Enter PERICLES, CLEON, DIONYZA,
and LYCHORIDA with
|PERICLES||Most honour'd Cleon, I must needs be gone;
My twelve months are expired, and Tyrus stands
In a litigious peace. You, and your lady,
Take from my heart all thankfulness! The gods
Make up the rest upon you!
|CLEON||Your shafts of fortune, though they hurt you mortally,
Yet glance full wanderingly on us.
|DIONYZA||O your sweet queen!
That the strict fates had pleased you had brought her hither,
To have bless'd mine eyes with her!
|PERICLES||We cannot but obey
The powers above us. Could I rage and roar
As doth the sea she lies in, yet the end
Must be as 'tis. My gentle babe Marina, whom,
For she was born at sea, I have named so, here
I charge your charity withal, leaving her
The infant of your care; beseeching you
To give her princely training, that she may be
Manner'd as she is born.
|CLEON||Fear not, my lord, but think
Your grace, that fed my country with your corn,
For which the people's prayers still fall upon you,
Must in your child be thought on. If neglection
Should therein make me vile, the common body,
By you relieved, would force me to my duty:
But if to that my nature need a spur,
The gods revenge it upon me and mine,
To the end of generation!
|PERICLES||I believe you;
Your honour and your goodness teach me to't,
Without your vows. Till she be married, madam,
By bright Diana, whom we honour, all
Unscissor'd shall this hair of mine remain,
Though I show ill in't. So I take my leave.
Good madam, make me blessed in your care
In bringing up my child.
|DIONYZA||I have one myself,
Who shall not be more dear to my respect
Than yours, my lord.
|PERICLES||Madam, my thanks and prayers.|
|CLEON||We'll bring your grace e'en to the edge o' the shore,
Then give you up to the mask'd Neptune and
The gentlest winds of heaven.
|PERICLES||I will embrace
Your offer. Come, dearest madam. O, no tears,
Lychorida, no tears:
Look to your little mistress, on whose grace
You may depend hereafter. Come, my lord.
Enter CERIMON and THAISA
|CERIMON||Madam, this letter, and some certain jewels,
Lay with you in your coffer: which are now
At your command. Know you the character?
|THAISA||It is my lord's.
That I was shipp'd at sea, I well remember,
Even on my eaning time; but whether there
Deliver'd, by the holy gods,
I cannot rightly say. But since King Pericles,
My wedded lord, I ne'er shall see again,
A vestal livery will I take me to,
And never more have joy.
|CERIMON||Madam, if this you purpose as ye speak,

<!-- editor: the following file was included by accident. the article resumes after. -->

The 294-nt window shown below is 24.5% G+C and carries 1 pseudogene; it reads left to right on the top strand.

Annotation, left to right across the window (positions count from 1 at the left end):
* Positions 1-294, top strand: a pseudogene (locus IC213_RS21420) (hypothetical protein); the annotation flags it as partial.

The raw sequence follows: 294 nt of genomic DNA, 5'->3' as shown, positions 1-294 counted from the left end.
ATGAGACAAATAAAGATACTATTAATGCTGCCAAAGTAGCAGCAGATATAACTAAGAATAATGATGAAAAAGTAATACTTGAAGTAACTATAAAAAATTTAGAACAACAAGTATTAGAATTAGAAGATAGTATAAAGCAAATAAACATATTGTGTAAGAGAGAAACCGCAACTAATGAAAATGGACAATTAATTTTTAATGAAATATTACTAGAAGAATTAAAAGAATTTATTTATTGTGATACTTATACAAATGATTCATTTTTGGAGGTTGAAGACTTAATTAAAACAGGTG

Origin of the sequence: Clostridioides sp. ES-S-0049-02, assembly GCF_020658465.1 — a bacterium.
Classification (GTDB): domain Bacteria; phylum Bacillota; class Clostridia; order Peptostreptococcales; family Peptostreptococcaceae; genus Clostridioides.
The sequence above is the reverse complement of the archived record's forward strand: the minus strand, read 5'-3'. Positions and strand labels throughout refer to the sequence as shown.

Diana's temple is not distant far,
Where you may abide till your date expire.
Moreover, if you please, a niece of mine
Shall there attend you.
|THAISA||My recompense is thanks, that's all;
Yet my good will is great, though the gift small.
To see other scenes in the show:
|Full Text||Act III, Scene 1 At sea.|
|Act I, Scene 1 Antioch. A room in the palace.||Act III, Scene 2 Ephesus. A room in Cerimon's house.|
|Act I, Scene 2 A room in the palace.||Act III, Scene 3 Tarsus. A room in Cleon's house./Act III, Scene 4 A room in Cerimon's house.|
|Act I, Scene 3 An ante-chamber in the palace.||Act IV, Scene 1 Tarsus. An open place near the sea=shore.|
|Act I, Scene 4 A room in the Governor's house||Act IV, Scene 2 Mytilene. A room in a brothel.|
|Act II, Scene 1 Pentapolis. An open place by the sea-side.||Act IV, Scene 3 Tarsus. A room in Cleon's house.|
|Act II, Scene 2 The same. A public way or platform leading to the lists. A pavilion by the side of it for the reception of King, Princess, Lords, etc.||Act IV, Scene 4 Chorus dialogue./Act IV, Scene 5 Mytilene. A street before the brothel.|
|Act II, Scene 3 The same. A hall of state: a banquet prepared.||Act IV, Scene 6 The same. A room in the brothel.|
|Act II, Scene 4 Tyre. A room in the Governor's house.||Act V, Scene 1 On board Pericles' ship, off Mytilene. A close pavilion on deck with a curtain before it: Pericles within it, reclined on a couch. A barge lying beside the Tyrian vessel.|
|Act II, Scene 5 Pentapolis. A room in the palace.||Act V, Scene 2 Chorus dialogue./Act V, Scene 3 The temple of Diana at Ephesus: Thaisa standing near the altar, as high priestess: a number of virgins on each side: Cerimon and other inhabitants of Ephesus attending.|
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|All's Well the Ends Well||Antony & Cleopatra||As You Like It||Cardenio||Comedy of Errors||Coriolanus|
|Cymbeline||Edward III||Hamlet||Henry IV, Part 1||Henry IV, Part 2||Henry V|
|Henry VI, Part 1||Henry VI, Part 2||Henry VI, Part 3||Henry VIII||Julius Caesar||King John|
|King Lear||Love's Labours Lost||Love's Labours Wonne||Macbeth||Measure for Measure||Merchant of Venice|
|The Merry Wives of Windsor||A Mid Summer Night's Dream||Much Ado About Nothing||Othello||Pericles||Richard II|
|Richard III||Romeo & Juliet||Sir Thomas More||Taming of the Shrew||The Tempest||Timon of Athens|
|Titus Andronicus||Troilus & Cressida||Twelfth Night||Two Gentlemen of Verona||The Two Noble Kinsman||The Winter's Tale|
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